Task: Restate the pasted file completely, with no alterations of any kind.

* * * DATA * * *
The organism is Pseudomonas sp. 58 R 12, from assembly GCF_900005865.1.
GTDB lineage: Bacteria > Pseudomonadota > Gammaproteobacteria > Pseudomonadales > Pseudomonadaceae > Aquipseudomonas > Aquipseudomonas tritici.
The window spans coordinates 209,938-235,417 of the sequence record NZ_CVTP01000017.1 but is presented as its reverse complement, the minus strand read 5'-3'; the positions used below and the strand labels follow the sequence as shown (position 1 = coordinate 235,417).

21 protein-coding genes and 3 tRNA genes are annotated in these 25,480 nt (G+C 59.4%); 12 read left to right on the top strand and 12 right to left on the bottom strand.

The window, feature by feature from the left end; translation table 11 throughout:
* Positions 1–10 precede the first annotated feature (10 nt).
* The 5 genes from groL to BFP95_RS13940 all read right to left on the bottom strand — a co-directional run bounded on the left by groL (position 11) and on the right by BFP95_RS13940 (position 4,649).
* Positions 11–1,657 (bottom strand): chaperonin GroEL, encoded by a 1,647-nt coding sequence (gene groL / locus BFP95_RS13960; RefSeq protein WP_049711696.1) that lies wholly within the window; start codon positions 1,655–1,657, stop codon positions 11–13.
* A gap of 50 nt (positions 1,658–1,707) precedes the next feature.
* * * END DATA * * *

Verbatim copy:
The organism is Pseudomonas sp. 58 R 12, from assembly GCF_900005865.1.
GTDB lineage: Bacteria > Pseudomonadota > Gammaproteobacteria > Pseudomonadales > Pseudomonadaceae > Aquipseudomonas > Aquipseudomonas tritici.
The window spans coordinates 209,938-235,417 of the sequence record NZ_CVTP01000017.1 but is presented as its reverse complement, the minus strand read 5'-3'; the positions used below and the strand labels follow the sequence as shown (position 1 = coordinate 235,417).

21 protein-coding genes and 3 tRNA genes are annotated in these 25,480 nt (G+C 59.4%); 12 read left to right on the top strand and 12 right to left on the bottom strand.

The window, feature by feature from the left end; translation table 11 throughout:
* Positions 1–10 precede the first annotated feature (10 nt).
* The 5 genes from groL to BFP95_RS13940 all read right to left on the bottom strand — a co-directional run bounded on the left by groL (position 11) and on the right by BFP95_RS13940 (position 4,649).
* Positions 11–1,657 (bottom strand): chaperonin GroEL, encoded by a 1,647-nt coding sequence (gene groL / locus BFP95_RS13960; RefSeq protein WP_049711696.1) that lies wholly within the window; start codon positions 1,655–1,657, stop codon positions 11–13.
* A gap of 50 nt (positions 1,658–1,707) precedes the next feature.